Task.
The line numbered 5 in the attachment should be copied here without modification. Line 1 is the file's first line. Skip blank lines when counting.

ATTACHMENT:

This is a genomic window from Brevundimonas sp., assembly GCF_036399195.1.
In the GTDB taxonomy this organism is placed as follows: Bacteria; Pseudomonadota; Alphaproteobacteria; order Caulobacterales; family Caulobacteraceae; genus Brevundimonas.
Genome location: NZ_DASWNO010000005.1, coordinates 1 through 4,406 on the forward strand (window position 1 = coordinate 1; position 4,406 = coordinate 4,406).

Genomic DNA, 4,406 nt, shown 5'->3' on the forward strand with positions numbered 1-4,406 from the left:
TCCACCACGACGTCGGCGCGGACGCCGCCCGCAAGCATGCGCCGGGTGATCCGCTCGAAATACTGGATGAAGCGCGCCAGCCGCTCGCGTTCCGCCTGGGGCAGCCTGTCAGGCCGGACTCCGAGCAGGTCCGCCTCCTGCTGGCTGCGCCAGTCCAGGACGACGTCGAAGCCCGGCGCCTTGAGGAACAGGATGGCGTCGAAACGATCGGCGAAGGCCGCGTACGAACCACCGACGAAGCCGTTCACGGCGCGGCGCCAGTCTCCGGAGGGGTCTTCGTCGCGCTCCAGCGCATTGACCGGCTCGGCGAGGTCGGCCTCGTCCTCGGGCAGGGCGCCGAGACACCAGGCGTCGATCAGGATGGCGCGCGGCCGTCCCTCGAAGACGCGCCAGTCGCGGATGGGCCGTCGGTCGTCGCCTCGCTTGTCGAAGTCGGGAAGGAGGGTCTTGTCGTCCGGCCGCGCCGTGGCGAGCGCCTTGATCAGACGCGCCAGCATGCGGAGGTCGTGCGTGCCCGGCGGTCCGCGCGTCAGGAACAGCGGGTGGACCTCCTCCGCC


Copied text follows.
TCCACCACGACGTCGGCGCGGACGCCGCCCGCAAGCATGCGCCGGGTGATCCGCTCGAAATACTGGATGAAGCGCGCCAGCCGCTCGCGTTCCGCCTGGGGCAGCCTGTCAGGCCGGACTCCGAGCAGGTCCGCCTCCTGCTGGCTGCGCCAGTCCAGGACGACGTCGAAGCCCGGCGCCTTGAGGAACAGGATGGCGTCGAAACGATCGGCGAAGGCCGCGTACGAACCACCGACGAAGCCGTTCACGGCGCGGCGCCAGTCTCCGGAGGGGTCTTCGTCGCGCTCCAGCGCATTGACCGGCTCGGCGAGGTCGGCCTCGTCCTCGGGCAGGGCGCCGAGACACCAGGCGTCGATCAGGATGGCGCGCGGCCGTCCCTCGAAGACGCGCCAGTCGCGGATGGGCCGTCGGTCGTCGCCTCGCTTGTCGAAGTCGGGAAGGAGGGTCTTGTCGTCCGGCCGCGCCGTGGCGAGCGCCTTGATCAGACGCGCCAGCATGCGGAGGTCGTGCGTGCCCGGCGGTCCGCGCGTCAGGAACAGCGGGTGGACCTCCTCCGCC